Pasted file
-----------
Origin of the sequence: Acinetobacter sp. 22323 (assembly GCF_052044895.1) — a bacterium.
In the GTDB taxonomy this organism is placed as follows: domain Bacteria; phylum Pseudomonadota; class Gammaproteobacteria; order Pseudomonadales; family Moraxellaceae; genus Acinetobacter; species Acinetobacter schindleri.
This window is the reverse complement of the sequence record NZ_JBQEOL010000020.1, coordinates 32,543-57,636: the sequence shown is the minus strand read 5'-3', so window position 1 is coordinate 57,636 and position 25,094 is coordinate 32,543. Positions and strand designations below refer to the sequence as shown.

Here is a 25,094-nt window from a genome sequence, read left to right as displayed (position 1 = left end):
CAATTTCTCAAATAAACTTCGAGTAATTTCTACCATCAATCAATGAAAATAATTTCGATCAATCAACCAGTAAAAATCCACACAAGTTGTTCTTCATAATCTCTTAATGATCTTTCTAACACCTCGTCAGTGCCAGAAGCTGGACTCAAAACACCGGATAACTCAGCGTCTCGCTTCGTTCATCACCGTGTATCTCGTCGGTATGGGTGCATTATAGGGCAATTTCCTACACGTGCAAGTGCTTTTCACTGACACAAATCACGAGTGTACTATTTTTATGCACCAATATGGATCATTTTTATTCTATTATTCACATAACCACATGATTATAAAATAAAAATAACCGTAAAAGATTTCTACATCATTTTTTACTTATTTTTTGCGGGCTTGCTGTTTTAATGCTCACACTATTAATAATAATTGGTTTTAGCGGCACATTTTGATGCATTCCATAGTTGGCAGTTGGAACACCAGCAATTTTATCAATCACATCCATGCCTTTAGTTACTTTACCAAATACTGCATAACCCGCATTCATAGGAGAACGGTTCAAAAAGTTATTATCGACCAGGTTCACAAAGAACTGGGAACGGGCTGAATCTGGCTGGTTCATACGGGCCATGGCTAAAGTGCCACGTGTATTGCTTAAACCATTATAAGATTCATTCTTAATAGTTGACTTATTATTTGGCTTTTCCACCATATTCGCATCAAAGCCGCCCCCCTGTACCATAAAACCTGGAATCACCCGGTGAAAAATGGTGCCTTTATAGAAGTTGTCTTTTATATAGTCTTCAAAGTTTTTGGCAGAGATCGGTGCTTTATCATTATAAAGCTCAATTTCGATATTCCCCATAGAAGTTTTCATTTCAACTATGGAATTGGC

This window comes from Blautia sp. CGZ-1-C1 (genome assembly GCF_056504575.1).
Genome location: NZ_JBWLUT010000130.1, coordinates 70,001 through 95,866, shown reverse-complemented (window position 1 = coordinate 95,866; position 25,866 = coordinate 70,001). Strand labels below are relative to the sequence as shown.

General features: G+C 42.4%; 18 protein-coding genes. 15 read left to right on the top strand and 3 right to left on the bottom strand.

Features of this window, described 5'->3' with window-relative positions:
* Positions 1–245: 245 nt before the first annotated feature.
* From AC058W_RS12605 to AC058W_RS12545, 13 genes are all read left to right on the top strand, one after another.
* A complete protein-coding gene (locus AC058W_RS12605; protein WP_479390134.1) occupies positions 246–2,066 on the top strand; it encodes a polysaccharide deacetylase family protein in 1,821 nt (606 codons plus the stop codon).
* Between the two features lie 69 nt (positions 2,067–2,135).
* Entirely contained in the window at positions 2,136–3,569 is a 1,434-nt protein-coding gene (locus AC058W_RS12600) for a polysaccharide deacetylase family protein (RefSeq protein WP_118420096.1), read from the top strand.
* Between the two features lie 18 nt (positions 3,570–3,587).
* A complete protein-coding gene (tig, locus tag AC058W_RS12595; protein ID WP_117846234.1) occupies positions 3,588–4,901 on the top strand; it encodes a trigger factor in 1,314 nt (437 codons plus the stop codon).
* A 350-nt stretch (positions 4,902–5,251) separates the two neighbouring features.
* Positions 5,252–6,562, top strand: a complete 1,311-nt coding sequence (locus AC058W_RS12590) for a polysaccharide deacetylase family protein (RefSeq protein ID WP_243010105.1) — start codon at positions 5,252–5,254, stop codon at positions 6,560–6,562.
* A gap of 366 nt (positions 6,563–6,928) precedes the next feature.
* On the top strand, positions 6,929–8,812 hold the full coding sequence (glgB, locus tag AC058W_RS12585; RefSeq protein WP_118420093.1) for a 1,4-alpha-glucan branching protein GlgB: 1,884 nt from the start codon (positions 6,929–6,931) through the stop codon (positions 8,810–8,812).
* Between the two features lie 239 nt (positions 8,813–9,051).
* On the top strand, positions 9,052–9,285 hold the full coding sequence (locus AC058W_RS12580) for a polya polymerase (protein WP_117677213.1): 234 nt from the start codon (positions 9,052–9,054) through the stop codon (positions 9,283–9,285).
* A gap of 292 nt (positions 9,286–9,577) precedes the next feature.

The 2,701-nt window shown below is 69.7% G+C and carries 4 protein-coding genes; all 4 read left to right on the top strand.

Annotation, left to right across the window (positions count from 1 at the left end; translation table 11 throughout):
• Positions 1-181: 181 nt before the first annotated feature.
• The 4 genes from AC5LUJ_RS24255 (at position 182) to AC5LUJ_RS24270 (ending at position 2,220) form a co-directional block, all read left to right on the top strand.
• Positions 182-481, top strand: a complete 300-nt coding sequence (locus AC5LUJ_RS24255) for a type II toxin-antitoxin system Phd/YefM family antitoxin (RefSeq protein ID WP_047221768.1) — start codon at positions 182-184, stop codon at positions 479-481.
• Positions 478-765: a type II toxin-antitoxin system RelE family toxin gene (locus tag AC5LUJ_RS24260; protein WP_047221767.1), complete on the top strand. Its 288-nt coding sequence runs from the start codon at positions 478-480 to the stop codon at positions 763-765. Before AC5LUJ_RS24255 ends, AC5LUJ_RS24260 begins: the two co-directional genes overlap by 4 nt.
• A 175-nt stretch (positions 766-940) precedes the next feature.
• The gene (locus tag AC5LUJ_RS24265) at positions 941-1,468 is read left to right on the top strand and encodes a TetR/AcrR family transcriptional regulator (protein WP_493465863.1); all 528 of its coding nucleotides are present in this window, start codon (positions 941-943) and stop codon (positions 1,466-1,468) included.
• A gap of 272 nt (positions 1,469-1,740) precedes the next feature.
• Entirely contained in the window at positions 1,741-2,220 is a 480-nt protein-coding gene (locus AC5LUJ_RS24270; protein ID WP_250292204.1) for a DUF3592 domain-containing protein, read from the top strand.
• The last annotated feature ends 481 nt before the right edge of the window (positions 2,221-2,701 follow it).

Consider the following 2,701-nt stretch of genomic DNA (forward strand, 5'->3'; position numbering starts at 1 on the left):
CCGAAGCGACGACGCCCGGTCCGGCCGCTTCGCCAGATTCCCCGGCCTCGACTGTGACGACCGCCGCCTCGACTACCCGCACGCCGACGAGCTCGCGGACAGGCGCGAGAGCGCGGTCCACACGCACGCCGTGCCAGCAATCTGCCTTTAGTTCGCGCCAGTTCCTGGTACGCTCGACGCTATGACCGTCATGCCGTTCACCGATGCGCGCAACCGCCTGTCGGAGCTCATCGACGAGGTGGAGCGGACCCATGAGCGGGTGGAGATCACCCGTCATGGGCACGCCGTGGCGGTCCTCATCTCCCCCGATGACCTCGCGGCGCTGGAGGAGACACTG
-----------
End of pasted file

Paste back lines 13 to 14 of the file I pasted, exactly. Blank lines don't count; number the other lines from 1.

* Between the two features lie 69 nt (positions 2,067–2,135).
* Entirely contained in the window at positions 2,136–3,569 is a 1,434-nt protein-coding gene (locus AC058W_RS12600) for a polysaccharide deacetylase family protein (RefSeq protein WP_118420096.1), read from the top strand.